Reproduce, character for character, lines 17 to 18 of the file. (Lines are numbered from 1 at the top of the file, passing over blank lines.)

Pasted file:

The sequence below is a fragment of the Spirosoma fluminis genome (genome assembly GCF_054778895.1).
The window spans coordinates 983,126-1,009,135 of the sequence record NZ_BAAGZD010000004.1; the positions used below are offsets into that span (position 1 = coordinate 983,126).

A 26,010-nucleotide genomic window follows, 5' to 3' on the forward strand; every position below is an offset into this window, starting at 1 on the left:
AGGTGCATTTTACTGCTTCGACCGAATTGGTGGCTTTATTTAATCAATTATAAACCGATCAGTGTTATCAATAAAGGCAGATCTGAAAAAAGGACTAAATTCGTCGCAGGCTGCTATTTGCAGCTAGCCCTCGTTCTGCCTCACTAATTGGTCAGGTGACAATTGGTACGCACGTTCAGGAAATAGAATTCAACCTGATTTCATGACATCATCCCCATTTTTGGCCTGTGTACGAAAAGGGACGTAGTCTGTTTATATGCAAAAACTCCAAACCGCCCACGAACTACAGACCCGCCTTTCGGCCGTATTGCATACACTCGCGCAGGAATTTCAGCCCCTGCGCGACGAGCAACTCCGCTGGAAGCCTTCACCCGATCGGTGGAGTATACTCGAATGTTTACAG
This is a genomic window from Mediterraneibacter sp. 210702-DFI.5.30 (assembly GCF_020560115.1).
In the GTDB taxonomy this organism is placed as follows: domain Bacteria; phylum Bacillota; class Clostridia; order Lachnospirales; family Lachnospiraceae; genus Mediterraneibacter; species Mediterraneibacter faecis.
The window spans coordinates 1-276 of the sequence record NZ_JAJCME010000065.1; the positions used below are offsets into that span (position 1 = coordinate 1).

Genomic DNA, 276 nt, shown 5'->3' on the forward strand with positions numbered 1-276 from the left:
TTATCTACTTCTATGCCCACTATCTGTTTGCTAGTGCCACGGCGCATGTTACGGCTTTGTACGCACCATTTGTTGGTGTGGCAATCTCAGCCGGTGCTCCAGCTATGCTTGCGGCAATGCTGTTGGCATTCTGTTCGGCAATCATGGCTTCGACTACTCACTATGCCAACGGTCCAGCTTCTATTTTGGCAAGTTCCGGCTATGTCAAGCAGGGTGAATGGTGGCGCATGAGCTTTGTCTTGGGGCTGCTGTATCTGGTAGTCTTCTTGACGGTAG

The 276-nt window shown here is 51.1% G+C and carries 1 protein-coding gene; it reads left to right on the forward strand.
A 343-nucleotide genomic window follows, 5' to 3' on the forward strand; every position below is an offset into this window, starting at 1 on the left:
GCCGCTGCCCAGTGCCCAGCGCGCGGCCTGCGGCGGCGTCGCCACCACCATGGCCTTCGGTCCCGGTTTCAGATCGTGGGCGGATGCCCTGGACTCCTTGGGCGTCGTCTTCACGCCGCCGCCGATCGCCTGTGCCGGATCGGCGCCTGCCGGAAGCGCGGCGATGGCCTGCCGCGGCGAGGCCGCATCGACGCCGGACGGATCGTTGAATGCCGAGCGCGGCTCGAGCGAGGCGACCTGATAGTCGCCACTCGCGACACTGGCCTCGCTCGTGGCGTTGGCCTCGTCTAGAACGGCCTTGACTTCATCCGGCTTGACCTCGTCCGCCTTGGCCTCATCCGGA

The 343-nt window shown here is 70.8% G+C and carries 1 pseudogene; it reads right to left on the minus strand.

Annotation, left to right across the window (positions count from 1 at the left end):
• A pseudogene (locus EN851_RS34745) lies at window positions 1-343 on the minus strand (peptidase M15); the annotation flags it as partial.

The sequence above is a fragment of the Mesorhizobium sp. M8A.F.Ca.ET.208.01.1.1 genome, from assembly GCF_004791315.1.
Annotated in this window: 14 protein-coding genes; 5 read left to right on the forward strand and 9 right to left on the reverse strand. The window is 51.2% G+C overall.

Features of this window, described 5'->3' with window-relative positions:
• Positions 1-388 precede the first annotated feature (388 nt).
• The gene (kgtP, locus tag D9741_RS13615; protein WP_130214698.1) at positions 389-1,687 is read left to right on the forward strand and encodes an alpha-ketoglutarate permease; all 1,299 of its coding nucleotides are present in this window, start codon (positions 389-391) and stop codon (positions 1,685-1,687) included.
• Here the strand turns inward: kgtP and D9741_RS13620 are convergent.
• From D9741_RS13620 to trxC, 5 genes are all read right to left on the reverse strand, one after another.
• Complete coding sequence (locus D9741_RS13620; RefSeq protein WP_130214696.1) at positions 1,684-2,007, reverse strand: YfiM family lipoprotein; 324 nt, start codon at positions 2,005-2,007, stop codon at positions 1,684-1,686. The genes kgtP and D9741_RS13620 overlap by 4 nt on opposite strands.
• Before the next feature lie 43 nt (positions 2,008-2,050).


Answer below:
Annotated in this window: 14 protein-coding genes; 5 read left to right on the forward strand and 9 right to left on the reverse strand. The window is 51.2% G+C overall.

Features of this window, described 5'->3' with window-relative positions: